Theme 2 – An Elegy On Strange Fruit

When I teach about Emmett Till, I try to convey the entire injustice of it all. But there are no words enough on this earth and in the heavens, to explain why human beings would even think of lynching another human being. To lynch – such a short word for such an act of enduring racial terror. Victims were often hung, shot repeatedly, burned alive, forced to jump off bridges, dragged behind cars. Emmett Till was beaten up and mutilated before he was shot in the head and his body sunk in the Tallahatchie River. He was 14. Despite overwhelming evidence at the trial of those accused of murdering him, it took the jurors 67 minutes to return a verdict of ‘not guilty’. And this happened over and over  and over and over again. The entire injustice of it all. According to the Tuskegee Institute, between 1882 and 1968, 3,446 African Americans where lynched in the US. And even today, white civilians are still repeatedly willing to call the equivalent of a firing squad on African Americans… for living while Black.

I cannot remember the first time I heard the song Strange Fruit. It is a melody that sits with you. Haunts you. The long intro on the wind instruments almost echoes the swaying back and forth of bodies hung up trees, swaying in the breeze.

MRBB is set in 1927, right in the middle of the period when lynchings could be enacted with little provocation and minimal consequence. But apart from the story of Levee’s father being lynched for getting revenge on the white men who raped Levee’s mother, there is no  other overt mention of this racial terror. But you can feel it in the atmosphere. In the sweltering heat. In the police officer’s eyes. In the stance of the passers by. In Cutler’s slight stoop when he talks to the agent and music producer. In the insurmountable distance. In Ma Rainey’s rush to be back home as soon as possible. Terror. In. The. Air. No one wants to be a strange fruit. Cutler tells the story of Reverend Gates, stuck in Sigsbee, forced at gunpoint by a group of white youth to dance for his life. His Bible torn, his cross wrenched from his neck. He dances to jeering howls. No one wants to be a strange fruit. It is this story that prompts one of the most emotional and gripping scenes in this movie, when Levee points his knife at the heavens and screams, sweat dripping, spit flying: DID YOU TURN YOUR BACK ON ME?!! This scene means so much more, because we now know that the actor was dying from cancer while acting… he is pointing at the sky. ‘Did you turn your back on ME?’ No one wants to be a strange fruit. Yet here we are. Living while dying. Dying while living.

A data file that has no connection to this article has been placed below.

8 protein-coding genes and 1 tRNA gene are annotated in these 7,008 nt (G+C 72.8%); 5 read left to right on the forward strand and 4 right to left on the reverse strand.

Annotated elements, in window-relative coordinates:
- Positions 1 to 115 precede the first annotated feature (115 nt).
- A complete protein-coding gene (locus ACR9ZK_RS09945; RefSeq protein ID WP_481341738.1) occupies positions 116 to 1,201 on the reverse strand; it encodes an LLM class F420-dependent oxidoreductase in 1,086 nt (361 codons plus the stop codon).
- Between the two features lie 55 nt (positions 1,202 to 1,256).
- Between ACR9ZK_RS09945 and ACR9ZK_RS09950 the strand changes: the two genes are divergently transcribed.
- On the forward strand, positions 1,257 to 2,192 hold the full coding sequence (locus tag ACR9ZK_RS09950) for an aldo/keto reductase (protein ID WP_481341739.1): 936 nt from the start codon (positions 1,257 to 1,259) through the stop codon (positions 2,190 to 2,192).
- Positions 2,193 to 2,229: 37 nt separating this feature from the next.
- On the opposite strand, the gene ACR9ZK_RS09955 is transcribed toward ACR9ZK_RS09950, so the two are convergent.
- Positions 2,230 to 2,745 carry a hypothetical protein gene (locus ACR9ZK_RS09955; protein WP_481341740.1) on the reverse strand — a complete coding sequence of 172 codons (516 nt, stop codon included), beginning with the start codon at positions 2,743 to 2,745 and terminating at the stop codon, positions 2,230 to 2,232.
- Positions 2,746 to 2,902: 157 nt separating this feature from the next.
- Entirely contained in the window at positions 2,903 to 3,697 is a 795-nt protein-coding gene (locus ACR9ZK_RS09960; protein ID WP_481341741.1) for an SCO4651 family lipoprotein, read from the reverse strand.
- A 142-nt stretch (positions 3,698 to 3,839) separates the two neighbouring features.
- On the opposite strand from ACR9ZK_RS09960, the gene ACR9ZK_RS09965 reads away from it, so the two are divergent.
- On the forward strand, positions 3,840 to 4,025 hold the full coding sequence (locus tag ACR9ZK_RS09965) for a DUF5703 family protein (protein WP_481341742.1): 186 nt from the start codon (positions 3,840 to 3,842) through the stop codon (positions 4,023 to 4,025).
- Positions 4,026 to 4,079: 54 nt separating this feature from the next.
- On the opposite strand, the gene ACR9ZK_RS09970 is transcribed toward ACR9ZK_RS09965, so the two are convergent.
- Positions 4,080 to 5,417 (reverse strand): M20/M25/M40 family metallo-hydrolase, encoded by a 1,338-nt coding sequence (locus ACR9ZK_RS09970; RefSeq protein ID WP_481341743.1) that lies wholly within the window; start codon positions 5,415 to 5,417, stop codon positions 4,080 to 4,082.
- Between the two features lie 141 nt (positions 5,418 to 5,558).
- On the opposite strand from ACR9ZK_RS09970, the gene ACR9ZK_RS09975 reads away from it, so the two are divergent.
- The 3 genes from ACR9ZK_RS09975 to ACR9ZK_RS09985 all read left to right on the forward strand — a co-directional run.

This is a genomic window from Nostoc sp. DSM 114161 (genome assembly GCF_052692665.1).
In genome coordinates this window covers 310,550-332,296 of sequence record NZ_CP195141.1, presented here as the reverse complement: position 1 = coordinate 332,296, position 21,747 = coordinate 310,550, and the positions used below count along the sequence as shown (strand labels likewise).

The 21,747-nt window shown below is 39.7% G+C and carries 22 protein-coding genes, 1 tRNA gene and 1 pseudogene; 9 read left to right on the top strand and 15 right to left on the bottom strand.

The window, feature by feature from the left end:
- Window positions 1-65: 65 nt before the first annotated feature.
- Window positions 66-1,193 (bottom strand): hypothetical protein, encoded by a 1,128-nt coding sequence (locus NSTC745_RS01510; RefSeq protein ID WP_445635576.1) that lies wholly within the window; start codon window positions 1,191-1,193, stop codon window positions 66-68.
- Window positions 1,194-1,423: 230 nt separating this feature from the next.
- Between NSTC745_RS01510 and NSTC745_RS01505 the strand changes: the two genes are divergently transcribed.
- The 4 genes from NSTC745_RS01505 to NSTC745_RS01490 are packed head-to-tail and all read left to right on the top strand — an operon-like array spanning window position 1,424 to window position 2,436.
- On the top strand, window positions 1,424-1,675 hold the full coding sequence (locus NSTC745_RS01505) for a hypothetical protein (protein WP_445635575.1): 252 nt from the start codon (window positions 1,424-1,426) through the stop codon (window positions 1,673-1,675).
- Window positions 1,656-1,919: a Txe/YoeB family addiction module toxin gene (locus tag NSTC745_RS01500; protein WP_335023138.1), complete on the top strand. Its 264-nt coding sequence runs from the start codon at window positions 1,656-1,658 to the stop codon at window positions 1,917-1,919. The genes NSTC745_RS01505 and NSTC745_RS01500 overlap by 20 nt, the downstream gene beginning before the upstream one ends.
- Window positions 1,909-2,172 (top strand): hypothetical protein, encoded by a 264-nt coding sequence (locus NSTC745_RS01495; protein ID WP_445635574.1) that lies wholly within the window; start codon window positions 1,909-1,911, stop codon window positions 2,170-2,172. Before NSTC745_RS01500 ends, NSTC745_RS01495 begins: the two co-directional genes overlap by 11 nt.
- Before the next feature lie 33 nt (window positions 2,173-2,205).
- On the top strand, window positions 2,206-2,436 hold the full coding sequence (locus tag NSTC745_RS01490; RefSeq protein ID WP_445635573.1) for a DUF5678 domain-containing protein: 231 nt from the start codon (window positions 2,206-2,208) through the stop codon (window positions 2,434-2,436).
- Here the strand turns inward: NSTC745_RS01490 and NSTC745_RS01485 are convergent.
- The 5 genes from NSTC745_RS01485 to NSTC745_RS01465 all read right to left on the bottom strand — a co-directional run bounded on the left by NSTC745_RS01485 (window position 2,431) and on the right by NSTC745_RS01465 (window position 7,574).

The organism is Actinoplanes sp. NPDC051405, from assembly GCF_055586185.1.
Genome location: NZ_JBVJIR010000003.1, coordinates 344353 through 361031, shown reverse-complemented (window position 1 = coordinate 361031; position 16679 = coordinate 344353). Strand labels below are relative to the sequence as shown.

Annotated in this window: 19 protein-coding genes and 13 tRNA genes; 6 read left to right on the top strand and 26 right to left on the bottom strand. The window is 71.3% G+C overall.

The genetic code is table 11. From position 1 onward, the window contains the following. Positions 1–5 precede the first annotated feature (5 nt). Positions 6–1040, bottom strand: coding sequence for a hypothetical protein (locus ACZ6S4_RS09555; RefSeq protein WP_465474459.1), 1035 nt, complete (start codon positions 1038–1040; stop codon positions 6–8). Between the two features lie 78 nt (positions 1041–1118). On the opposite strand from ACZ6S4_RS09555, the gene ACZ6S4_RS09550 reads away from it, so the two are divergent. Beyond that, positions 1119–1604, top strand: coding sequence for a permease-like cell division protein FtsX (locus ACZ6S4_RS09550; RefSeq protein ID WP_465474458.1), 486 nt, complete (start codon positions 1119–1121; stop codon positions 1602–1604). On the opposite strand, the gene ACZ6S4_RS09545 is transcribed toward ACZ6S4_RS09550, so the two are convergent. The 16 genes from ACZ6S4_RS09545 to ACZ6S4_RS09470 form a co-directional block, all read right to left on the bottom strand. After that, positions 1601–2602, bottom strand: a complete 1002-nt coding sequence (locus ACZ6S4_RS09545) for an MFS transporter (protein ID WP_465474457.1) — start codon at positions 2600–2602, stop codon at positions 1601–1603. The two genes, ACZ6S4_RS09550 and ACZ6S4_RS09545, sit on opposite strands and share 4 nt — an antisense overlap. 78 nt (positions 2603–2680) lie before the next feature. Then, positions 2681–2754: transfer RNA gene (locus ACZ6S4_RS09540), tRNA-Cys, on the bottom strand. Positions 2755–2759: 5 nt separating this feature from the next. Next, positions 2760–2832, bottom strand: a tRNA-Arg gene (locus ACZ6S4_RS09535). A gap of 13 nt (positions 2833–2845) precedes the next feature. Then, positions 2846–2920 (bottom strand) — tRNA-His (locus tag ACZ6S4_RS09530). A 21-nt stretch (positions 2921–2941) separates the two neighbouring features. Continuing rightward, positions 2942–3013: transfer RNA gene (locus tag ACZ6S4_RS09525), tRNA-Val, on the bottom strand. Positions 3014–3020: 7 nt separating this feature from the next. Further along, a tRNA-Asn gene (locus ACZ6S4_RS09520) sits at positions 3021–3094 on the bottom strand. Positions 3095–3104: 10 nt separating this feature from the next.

Theme 3 – The Constant Tragedy Of the Other Strange Fruit

If you have watched MRBB, [I sincerely hope you have, because I told you at the start not to read this if you haven’t!], you know there is a gripping scene where Levee tells a story about how he witnessed his mother being raped by white men – probably because his family was considered ‘uppity’ for daring to own good land. He tells of how he defends his mother with his father’s knife and get slashed across the chest by one of the rapists for this. And how even the vet refuses to treat his gaping wounds. He was nine or ten years old at the time. Throughout the movie Levee tells anyone who stands still next to him for more than 5 seconds, ‘I am going to form my own band!’. His wide smile hiding so many ghosts. The fixated idea of the band is a form of revenge for the violation of his youth, of his life even, that he suffered at the hands of white people. He will form his own band because success is the best revenge. But Ma Rainey fires him for daring to encroach on her territory, both professionally and personally. Mr Sturdyvant buys Levee’s compositions for a pittance and so Levee stabs Toledo to death because Toledo steps on Levee’s new shoes. And so we have another meaningless story of violence. If our gaze is captured by Levee’s final scene only, Levee with his hands covered in Toledo’s blood, we only see what we would call senseless ‘Black-on-Black crime’ [whatever that means.] But this final scene makes no sense without the first scene, and so, we go back, we go back to Levee witnessing his mother’s rape. But this is not the first scene. And so, we go back… The first scene is the real crime scene. Stolen land, stolen labour, stolen riches, enjoying stolen culture. And in the final scenes, across time and space, are the other strange fruit. They may not be hanging from trees and swinging in the breeze, but there is still a strange and bitter crop. Still. This final scene makes no sense without the first scene. Still.